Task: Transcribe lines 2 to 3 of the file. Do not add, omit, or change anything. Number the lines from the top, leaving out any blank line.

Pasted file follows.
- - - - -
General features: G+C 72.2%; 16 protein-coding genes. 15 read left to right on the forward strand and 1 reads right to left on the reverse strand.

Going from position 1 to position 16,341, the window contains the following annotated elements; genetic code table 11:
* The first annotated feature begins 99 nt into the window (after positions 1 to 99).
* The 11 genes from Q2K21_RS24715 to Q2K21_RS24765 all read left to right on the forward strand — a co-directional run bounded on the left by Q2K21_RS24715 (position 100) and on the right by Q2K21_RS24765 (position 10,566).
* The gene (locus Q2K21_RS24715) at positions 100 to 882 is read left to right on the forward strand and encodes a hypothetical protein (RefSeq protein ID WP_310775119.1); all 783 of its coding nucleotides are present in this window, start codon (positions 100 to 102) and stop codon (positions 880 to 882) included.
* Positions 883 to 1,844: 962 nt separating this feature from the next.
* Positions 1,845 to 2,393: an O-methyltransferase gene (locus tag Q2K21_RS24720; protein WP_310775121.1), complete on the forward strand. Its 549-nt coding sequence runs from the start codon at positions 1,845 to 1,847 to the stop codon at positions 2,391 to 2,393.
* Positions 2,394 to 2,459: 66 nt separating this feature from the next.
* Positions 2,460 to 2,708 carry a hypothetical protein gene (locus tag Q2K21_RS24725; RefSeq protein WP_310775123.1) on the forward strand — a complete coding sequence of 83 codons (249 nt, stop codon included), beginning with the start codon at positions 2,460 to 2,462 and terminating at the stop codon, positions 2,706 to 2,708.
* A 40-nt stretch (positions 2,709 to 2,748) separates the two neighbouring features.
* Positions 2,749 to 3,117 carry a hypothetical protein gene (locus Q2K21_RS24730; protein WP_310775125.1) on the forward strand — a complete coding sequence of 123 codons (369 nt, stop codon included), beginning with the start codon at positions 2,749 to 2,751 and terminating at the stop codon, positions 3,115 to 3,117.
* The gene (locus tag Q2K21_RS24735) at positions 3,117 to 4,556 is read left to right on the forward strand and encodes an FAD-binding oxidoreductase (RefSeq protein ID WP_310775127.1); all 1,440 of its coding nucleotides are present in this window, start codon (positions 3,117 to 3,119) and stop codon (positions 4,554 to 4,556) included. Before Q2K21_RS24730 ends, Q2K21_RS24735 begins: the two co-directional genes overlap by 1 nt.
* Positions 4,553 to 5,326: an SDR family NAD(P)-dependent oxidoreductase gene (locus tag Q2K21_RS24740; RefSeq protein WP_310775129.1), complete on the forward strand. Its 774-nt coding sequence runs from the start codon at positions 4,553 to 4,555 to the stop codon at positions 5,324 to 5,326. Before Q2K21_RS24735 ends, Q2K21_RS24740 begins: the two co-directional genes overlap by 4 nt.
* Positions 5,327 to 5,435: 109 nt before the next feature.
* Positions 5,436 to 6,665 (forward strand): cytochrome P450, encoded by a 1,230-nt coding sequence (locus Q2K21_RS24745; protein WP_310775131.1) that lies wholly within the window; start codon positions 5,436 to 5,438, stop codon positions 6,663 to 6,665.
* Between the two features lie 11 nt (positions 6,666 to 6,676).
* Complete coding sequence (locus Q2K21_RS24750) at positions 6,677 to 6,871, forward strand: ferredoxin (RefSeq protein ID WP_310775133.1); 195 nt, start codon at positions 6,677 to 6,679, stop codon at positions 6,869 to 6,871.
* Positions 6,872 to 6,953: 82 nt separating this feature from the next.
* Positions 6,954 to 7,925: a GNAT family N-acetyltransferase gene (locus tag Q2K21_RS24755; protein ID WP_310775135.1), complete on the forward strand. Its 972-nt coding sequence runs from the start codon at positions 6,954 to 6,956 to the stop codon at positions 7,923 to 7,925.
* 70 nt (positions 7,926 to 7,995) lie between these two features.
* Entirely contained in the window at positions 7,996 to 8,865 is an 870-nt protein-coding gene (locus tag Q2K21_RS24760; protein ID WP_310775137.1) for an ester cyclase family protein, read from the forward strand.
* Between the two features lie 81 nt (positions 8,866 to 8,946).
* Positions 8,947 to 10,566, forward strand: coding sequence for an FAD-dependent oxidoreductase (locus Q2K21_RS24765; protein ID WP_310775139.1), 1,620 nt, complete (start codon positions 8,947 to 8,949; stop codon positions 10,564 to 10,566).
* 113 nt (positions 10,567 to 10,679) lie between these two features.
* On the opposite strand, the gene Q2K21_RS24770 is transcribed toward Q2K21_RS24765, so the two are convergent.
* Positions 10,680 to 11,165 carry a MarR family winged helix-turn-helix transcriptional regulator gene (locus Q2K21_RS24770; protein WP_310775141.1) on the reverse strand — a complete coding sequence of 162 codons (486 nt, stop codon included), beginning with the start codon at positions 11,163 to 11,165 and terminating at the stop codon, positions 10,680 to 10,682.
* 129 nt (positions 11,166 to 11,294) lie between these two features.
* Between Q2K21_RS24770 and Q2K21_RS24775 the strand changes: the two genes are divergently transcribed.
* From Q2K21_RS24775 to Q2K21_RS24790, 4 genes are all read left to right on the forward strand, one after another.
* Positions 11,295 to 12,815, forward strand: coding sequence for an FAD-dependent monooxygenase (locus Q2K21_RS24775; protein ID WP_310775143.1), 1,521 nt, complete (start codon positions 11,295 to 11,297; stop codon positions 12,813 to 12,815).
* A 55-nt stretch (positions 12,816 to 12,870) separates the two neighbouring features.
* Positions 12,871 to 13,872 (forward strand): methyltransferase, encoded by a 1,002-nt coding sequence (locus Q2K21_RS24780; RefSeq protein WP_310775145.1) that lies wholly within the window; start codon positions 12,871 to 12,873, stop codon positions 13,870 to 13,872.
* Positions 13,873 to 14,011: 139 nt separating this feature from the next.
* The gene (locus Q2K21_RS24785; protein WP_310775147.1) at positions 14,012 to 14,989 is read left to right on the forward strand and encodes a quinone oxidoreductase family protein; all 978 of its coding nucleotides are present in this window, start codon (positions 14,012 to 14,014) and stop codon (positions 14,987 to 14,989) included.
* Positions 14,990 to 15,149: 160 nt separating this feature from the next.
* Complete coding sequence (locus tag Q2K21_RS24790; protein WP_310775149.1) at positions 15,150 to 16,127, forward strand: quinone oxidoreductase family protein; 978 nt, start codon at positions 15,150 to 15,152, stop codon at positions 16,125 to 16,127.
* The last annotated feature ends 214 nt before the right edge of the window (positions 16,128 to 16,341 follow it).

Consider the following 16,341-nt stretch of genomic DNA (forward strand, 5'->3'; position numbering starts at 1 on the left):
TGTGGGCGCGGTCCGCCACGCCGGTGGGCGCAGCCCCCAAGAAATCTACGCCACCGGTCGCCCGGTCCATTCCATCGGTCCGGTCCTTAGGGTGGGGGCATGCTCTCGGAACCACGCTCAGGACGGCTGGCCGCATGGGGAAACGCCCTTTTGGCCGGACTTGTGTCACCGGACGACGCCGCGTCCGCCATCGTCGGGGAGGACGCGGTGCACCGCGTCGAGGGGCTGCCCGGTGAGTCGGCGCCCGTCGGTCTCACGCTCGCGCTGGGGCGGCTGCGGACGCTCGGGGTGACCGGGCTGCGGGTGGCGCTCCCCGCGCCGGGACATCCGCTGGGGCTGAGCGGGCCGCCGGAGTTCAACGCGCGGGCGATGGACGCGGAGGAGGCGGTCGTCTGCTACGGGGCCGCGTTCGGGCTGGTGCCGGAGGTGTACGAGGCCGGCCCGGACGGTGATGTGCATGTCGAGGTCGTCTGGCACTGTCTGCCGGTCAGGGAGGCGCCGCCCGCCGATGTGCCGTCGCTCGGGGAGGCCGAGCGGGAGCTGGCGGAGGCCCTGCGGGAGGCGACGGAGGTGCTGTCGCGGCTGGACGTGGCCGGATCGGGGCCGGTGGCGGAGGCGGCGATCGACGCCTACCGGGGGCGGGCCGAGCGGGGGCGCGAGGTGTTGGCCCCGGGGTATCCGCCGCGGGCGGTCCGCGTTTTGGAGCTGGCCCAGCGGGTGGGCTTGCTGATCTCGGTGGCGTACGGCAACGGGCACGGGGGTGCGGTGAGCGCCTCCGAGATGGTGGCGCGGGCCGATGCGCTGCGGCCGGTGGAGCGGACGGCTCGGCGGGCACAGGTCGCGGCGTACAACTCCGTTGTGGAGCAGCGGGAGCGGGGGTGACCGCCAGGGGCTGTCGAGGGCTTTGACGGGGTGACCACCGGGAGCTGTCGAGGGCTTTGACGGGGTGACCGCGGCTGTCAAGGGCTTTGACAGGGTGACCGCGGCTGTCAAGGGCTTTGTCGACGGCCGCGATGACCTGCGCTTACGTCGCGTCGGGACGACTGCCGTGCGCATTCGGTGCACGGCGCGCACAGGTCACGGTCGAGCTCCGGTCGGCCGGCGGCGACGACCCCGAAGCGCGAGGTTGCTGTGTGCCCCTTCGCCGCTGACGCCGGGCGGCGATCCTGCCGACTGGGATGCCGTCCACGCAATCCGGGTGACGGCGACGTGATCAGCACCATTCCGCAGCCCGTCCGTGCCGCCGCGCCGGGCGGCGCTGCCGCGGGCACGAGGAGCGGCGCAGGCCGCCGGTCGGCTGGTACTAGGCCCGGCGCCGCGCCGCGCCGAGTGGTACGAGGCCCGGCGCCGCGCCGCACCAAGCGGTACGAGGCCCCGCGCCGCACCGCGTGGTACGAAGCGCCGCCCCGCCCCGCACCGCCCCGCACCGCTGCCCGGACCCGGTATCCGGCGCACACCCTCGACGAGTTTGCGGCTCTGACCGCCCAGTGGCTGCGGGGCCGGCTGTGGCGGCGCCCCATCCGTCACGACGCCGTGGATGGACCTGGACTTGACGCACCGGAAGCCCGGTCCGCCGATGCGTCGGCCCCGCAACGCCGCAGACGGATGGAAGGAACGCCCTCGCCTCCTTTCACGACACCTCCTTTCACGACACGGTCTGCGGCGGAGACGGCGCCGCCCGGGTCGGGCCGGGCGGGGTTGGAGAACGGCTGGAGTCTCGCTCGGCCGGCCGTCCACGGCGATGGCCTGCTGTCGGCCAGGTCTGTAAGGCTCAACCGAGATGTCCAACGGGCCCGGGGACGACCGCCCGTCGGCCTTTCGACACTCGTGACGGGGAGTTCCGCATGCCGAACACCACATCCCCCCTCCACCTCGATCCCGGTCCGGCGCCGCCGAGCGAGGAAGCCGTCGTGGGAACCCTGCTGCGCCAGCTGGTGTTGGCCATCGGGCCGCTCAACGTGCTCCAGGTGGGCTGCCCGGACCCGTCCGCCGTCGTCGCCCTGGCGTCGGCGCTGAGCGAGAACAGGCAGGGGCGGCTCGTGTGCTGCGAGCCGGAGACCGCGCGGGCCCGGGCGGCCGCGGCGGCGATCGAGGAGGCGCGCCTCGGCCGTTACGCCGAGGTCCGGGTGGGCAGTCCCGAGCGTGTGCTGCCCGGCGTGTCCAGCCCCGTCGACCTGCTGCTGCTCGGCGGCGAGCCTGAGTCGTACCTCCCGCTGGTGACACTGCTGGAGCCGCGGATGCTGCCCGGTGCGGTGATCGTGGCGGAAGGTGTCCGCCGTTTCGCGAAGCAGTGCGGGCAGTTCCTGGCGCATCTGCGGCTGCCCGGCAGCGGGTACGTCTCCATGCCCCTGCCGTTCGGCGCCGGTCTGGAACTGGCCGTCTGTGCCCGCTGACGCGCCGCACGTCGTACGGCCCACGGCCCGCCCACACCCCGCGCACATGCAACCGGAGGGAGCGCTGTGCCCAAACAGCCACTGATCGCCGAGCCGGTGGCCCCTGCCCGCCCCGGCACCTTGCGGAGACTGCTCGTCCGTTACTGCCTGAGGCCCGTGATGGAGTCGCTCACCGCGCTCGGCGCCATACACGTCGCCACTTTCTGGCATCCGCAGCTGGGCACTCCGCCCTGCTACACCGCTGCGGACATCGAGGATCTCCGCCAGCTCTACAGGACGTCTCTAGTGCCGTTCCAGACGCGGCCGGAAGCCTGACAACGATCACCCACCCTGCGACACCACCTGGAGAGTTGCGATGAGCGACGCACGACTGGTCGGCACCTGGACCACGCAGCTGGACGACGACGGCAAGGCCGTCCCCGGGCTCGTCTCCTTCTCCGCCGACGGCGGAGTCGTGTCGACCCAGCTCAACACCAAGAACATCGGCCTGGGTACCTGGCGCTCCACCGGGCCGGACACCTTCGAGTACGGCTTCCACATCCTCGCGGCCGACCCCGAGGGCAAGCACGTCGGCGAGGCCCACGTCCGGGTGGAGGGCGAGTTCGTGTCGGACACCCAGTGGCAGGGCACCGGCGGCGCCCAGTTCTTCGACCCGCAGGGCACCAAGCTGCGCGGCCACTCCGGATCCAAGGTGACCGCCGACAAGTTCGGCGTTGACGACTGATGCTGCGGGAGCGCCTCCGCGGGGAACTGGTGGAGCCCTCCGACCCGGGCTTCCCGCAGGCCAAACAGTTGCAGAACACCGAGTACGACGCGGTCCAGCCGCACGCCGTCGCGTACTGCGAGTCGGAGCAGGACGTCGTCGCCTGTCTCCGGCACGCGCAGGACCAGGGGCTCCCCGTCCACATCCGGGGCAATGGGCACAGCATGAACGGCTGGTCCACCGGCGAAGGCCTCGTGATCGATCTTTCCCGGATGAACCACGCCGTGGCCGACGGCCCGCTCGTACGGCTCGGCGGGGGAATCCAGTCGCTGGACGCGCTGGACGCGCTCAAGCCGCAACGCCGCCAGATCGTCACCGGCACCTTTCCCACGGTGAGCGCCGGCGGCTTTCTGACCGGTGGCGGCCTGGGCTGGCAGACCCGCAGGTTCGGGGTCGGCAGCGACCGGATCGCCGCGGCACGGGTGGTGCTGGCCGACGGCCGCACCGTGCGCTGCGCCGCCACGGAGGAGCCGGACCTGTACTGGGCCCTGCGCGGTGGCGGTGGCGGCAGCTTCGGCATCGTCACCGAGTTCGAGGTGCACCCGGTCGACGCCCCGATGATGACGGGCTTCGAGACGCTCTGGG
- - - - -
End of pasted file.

Going from position 1 to position 16,341, the window contains the following annotated elements; genetic code table 11:
* The first annotated feature begins 99 nt into the window (after positions 1 to 99).